The porous layer was back-washed with water at room temperature to remove the polyethyleneimine which was not held by the porous layer. A 2.5 % by weight glutaraldehyde solution (phosphate buffer pH 7.0) was passed from the porous layer at 40° C. under a pressure of 0.1 kg/cm2 to activate the amino groups of the polyethyleneimine. The module was washed with water under the same pressure, and an alpha-amylase solution ("KOKULASE", a product of Sankyo Corporation; acetate buffer pH 6.0) having a concentration of 2.5 mg/ml was passed through the porous layer under the same pressure to immobilize the enzyme by covalent bonds to give an enzyme immobilized membrane in accordance with the present invention.
An enzyme immobilized membrane was produced by operating in the same way as in Example 1 except that the glutaraldehyde solution as a crosslinking agent was not passed and the polyethylneneimine was not crosslinked.
A 1 % by weight soluble starch solution (acetate buffer pH 6.0) was fed into each of the enzyme immobilized membranes obtained in Example 1 and Comparative Example 1 under a pressure of 0.5 kg/cm2, and while the membrane was back-washed from the dense layer at regular intervals, the enzyme reaction was continued at 40° C. The amount of reduced sugar in the permeated solution was measured. The results obtained by using the enzyme immobilized membrane of Example 1 are shown in FIG. 1, and the results obtained by using the enzyme immobilized membrane in Comparative Example 1, in FIG. 2.
When the enzyme immobilized membrane of Example 1 was used, a reduction in activity was observed by the first back-washing, but this was the consequence of the flowing out of the non-bonded enzyme by washing. The subsequent reduction in activity was not substantially observed, and this suggests that the enzyme was immobilized stably.
On the other hand, in the case of Comparative Example 1, back-washing caused a greater portion of the enzyme to flow out to bring about a drastic reduction in activity since the polyethyleneimine was not crosslinked.
A sheet-like polysulfone ultrafiltration membrane ("NTU-3150", made by Nitto Electric Industrial Co., Ltd.) punched into a disc having a diameter of 43 mm, and fixed to a permeation cell for ultrafiltration.
A 0.1 % by weight aqueous solution of polyallylamine (weight average molecular weight 10,000; about 1,750 amino groups per molecule) was passed from the porous layer of the membrane under a pressure of 0.2 kg/cm2 for about 30 minutes.
The porous layer was washed under the same pressure using a large amount of water. A 0.1 % by weight aqueous solution of hexamethylene diisocyanate was then passed under the same pressure as a crosslinking agent to crosslink the polyallylamine held in the porous layer.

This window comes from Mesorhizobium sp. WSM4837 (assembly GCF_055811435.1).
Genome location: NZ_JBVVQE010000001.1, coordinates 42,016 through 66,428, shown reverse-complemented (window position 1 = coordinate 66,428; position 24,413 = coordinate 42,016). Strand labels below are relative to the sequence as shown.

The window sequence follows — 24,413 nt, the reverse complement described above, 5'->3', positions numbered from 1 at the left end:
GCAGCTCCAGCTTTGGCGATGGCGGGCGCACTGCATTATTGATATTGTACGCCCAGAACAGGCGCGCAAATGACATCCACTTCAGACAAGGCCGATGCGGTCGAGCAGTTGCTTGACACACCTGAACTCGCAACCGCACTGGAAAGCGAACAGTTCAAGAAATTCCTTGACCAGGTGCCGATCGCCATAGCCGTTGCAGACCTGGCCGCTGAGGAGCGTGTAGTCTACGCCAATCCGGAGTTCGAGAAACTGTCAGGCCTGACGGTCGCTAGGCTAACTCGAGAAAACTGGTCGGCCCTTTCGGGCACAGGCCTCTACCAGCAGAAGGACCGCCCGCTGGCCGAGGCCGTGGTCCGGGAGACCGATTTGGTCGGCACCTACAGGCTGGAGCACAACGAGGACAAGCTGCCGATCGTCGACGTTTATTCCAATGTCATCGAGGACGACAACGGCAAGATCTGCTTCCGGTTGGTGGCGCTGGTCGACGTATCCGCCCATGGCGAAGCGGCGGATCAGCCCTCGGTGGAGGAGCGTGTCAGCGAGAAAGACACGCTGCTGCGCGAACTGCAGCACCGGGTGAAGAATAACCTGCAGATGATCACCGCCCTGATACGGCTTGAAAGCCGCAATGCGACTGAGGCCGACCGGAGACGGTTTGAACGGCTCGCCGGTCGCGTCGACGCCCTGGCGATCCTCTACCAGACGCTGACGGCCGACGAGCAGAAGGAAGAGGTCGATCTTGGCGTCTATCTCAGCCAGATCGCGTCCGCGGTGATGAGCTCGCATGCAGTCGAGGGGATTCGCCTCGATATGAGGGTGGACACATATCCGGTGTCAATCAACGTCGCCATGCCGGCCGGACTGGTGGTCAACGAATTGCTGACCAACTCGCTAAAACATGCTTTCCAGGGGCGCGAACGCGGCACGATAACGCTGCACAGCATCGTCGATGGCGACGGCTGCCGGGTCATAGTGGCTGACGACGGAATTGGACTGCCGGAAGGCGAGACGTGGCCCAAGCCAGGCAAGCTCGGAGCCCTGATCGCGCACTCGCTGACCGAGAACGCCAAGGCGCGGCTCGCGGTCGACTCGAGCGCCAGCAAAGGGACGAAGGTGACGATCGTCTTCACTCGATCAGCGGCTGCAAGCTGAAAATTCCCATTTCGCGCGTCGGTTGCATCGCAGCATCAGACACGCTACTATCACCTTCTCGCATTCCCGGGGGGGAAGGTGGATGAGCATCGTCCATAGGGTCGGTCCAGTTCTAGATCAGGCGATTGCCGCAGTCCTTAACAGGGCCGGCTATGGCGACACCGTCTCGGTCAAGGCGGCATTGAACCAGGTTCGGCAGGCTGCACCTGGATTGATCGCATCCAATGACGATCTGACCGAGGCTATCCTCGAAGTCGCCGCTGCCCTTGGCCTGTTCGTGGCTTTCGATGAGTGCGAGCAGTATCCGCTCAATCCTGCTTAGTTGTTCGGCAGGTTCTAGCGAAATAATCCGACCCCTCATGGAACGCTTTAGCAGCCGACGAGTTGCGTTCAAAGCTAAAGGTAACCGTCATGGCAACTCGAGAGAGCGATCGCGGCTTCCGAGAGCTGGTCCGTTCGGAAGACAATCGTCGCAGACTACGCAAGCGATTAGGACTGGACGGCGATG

The membrane was then sufficiantly back-washed with water to remove the polyallylamine not held by the porous layer. A 2.5 % by weight glutaraldehyde solution (phosphate buffer pH 7.0) was passed from the porous layer at room temperature under a pressure of 0.1 kg/cm2 to activate the functional groups of the polyallylamine. The membrane was washed under the same pressure, and a phosphate buffer (pH 7.5) solution of protease ("KOKULASE SS", a product of Sankyo Corporation) having a concentration of 3 mg/ml was passed through the porous layer at 4° C. under a pressure of 0.1 kg/cm2 to immobilize the enzyme by covalent bonds to give an enzyme immobilized membrane.
The resulting enzyme immobilized membrane was sufficiently back-washed with a phosphate buffer (pH 7.5). A 1 % by weight casein solution (phosphate buffer, pH 7.5) was continuously fed into the membrane under a pressure of 0.3 kg/cm2 to perform an enzyme reaction. The protein hydrolysis products in the permeated solution were measured by the Kjeldahl method and precipitation with trichloroacetic acid. It was found that the permeated solution did not form a precipitate with trichloroacetic acid, and a low molecular weight peptide having a concentration of 0.8 by weight (calculated from the amount of nitrogen in the permeated solution) continuously permeated.
While the invention has been described in detail and with reference to specific examples thereof, it will be apparent to one skilled in the art that various changes and modifications can be made therein without departing from the spirit and scope thereof.
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|U.S. Classification||435/176, 435/181, 210/651, 435/297.1, 435/289.1, 435/299.1, 435/180, 435/182, 210/632|
|International Classification||C12N11/06, C07K17/06, B01D67/00, C12N11/02, B01D69/14, C12N11/08|
|Cooperative Classification||C12N11/06, B01D67/0088, C12N11/02, B01D69/141, C12N11/08|
|European Classification||C12N11/08, C12N11/02, B01D67/00R14, C12N11/06, B01D69/14B|
|May 22, 1990||AS||Assignment|
Owner name: NITTO ELECTRIC INDUSTRIAL CO., LTD., JAPAN
Free format text: ASSIGNMENT OF ASSIGNORS INTEREST.;ASSIGNORS:HIBINO, KEN;OKADA, TAKESHI;NAKAO, KAZUO;AND OTHERS;REEL/FRAME:005319/0324
Effective date: 19860924
|Mar 28, 1994||FPAY||Fee payment|
Year of fee payment: 4
|May 12, 1998||REMI||Maintenance fee reminder mailed|
|Oct 18, 1998||LAPS||Lapse for failure to pay maintenance fees|
|Dec 29, 1998||FP||Expired due to failure to pay maintenance fee|
Effective date: 19981016